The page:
Llansteffan is located on the south coast of Wales, It was built by the Normans as part of their conquest of South Wales.
The site itself has been occupied since the Iron Age, since it provides commanding views of the Tywi estuary. Even today the original earthwork fortifications can still be seen, and they were incorporated into the defenses of the later Norman construction.
As it exists today, the castle is very much a ruin, consisting of a curtain wall and towers, all dating to the 12th and 13th centuries. After the Normans completed their conquest of Wales, it fell into ruin and by 1367 was what Wikipedia describes as “a poor state”.
I was excited to visit the castle because some of the people who fought over the castle, both Norman and Welsh, appear in my Gareth and Gwen Medieval mysteries. In the 1140s, the castle belonged to Maurice Fitzgerald, son of Gerald of Windsor (and builder of Carew Castle, among others). Maurice’s older brother, William was castellan of Pembroke Castle and both men served Gilbert de Clare, the Earl of Pembroke.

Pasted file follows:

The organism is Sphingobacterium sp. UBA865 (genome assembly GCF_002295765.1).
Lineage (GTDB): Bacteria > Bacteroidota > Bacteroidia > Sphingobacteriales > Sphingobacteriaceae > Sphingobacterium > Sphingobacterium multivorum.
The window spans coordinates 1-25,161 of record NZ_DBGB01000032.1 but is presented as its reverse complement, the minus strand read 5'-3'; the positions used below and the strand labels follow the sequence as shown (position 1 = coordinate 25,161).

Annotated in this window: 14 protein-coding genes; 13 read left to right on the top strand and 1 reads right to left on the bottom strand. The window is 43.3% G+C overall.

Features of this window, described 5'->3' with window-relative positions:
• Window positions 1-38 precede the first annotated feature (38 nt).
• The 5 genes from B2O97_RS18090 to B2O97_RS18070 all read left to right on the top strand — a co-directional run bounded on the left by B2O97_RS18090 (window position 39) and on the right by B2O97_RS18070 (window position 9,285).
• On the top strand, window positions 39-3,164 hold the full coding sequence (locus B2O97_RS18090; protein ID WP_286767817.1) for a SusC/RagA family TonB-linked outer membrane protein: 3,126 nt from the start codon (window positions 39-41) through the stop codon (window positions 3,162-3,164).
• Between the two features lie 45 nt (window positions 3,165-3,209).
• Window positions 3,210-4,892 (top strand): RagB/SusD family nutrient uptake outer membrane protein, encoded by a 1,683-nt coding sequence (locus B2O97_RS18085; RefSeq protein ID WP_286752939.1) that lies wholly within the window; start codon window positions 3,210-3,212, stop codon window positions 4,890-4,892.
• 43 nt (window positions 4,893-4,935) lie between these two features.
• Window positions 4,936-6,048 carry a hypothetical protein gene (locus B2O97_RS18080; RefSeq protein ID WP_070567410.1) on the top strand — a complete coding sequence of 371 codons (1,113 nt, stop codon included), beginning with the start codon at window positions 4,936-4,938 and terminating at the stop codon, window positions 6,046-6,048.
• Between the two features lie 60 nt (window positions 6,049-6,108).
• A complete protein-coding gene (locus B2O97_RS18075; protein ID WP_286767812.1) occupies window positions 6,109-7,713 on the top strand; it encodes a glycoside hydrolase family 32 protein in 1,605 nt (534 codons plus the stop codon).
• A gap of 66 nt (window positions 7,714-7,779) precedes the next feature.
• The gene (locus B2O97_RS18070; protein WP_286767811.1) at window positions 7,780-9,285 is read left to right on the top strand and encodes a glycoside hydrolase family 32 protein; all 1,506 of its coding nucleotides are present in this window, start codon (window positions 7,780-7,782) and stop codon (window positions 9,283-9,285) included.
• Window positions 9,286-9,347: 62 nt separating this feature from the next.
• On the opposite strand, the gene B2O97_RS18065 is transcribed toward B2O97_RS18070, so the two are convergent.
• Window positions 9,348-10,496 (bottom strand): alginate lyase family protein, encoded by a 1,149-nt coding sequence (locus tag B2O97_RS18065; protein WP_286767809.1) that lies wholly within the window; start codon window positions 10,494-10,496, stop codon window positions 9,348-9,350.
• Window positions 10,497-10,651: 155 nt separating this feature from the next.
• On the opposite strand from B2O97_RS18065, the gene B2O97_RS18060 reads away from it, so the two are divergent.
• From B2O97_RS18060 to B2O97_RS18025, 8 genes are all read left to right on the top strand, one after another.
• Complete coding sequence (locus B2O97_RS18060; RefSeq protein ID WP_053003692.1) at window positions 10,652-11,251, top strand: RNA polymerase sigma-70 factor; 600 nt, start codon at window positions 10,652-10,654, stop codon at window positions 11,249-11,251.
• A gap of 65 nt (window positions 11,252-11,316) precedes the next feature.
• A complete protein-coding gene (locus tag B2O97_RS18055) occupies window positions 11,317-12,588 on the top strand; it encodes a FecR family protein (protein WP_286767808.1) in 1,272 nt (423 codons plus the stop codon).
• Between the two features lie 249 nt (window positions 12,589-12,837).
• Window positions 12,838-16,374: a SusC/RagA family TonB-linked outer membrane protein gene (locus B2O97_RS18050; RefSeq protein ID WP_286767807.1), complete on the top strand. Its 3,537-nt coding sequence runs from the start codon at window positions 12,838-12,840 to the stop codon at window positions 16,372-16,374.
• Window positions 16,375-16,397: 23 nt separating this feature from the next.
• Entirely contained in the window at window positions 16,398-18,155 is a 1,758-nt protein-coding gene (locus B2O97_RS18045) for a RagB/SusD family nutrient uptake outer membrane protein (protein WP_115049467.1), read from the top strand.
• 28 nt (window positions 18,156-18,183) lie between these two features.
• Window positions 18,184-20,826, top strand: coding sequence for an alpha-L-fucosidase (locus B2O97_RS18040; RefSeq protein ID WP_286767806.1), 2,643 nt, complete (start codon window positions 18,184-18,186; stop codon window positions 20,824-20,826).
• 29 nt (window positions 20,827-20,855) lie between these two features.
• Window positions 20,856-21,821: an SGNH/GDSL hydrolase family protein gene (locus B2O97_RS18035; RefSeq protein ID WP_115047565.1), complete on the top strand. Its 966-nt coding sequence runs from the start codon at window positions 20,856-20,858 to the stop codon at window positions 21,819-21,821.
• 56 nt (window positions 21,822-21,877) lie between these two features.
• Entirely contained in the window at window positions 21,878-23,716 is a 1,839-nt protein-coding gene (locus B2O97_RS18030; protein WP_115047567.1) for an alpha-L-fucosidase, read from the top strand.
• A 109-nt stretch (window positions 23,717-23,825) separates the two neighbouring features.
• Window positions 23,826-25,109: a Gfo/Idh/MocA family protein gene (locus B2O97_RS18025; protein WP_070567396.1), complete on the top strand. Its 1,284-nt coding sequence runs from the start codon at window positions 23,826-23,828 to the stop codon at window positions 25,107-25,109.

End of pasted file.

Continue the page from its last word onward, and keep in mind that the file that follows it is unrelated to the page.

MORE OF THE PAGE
In 1146, the castle was captured by the Welsh King of Deheubarth, Cadell, and his brothers. Shortly afterwards, Cadell actually allied with Maurice and his brother–and the Clares–for a brief period when these Norman lords were in rebellion against King Stephen. These events are related in my book, The Worthy Soldier.
This alliance didn’t last, particularly after the crowning of Henry II, after which the Normans took Llanstephan back. The castle was captured in the 13th century by both Llywelyn Fawr and his grandson, Llywelyn ap Gruffydd, both of whom were Princes of Wales, but each time the castle was ultimately returned to Norman control.